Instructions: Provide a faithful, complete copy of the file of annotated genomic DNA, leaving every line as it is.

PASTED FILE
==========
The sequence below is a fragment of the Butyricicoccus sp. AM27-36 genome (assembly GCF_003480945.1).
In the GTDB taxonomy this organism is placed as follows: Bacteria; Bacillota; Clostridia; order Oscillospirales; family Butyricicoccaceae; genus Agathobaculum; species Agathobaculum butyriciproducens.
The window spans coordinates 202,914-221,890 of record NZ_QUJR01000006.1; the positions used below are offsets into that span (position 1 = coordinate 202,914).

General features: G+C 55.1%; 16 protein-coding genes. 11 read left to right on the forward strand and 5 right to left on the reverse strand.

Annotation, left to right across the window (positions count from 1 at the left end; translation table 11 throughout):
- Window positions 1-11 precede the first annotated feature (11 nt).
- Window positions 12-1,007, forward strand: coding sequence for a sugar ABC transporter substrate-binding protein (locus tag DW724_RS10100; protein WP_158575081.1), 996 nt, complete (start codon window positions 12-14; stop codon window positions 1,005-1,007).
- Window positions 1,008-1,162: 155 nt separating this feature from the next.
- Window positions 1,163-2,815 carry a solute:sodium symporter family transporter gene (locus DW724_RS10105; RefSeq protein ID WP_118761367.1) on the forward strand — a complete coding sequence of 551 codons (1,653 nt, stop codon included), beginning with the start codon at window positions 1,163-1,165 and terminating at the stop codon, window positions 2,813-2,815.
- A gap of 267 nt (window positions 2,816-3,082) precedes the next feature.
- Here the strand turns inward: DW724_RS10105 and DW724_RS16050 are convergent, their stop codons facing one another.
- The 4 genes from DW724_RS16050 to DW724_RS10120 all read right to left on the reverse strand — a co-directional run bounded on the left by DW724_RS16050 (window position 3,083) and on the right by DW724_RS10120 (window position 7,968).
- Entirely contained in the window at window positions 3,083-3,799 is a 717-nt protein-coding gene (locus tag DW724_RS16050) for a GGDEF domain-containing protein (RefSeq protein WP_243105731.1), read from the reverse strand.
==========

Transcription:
The sequence below is a fragment of the Butyricicoccus sp. AM27-36 genome (assembly GCF_003480945.1).
In the GTDB taxonomy this organism is placed as follows: Bacteria; Bacillota; Clostridia; order Oscillospirales; family Butyricicoccaceae; genus Agathobaculum; species Agathobaculum butyriciproducens.
The window spans coordinates 202,914-221,890 of record NZ_QUJR01000006.1; the positions used below are offsets into that span (position 1 = coordinate 202,914).

General features: G+C 55.1%; 16 protein-coding genes. 11 read left to right on the forward strand and 5 right to left on the reverse strand.

Annotation, left to right across the window (positions count from 1 at the left end; translation table 11 throughout):
- Window positions 1-11 precede the first annotated feature (11 nt).
- Window positions 12-1,007, forward strand: coding sequence for a sugar ABC transporter substrate-binding protein (locus tag DW724_RS10100; protein WP_158575081.1), 996 nt, complete (start codon window positions 12-14; stop codon window positions 1,005-1,007).
- Window positions 1,008-1,162: 155 nt separating this feature from the next.
- Window positions 1,163-2,815 carry a solute:sodium symporter family transporter gene (locus DW724_RS10105; RefSeq protein ID WP_118761367.1) on the forward strand — a complete coding sequence of 551 codons (1,653 nt, stop codon included), beginning with the start codon at window positions 1,163-1,165 and terminating at the stop codon, window positions 2,813-2,815.
- A gap of 267 nt (window positions 2,816-3,082) precedes the next feature.
- Here the strand turns inward: DW724_RS10105 and DW724_RS16050 are convergent, their stop codons facing one another.
- The 4 genes from DW724_RS16050 to DW724_RS10120 all read right to left on the reverse strand — a co-directional run bounded on the left by DW724_RS16050 (window position 3,083) and on the right by DW724_RS10120 (window position 7,968).
- Entirely contained in the window at window positions 3,083-3,799 is a 717-nt protein-coding gene (locus tag DW724_RS16050) for a GGDEF domain-containing protein (RefSeq protein WP_243105731.1), read from the reverse strand.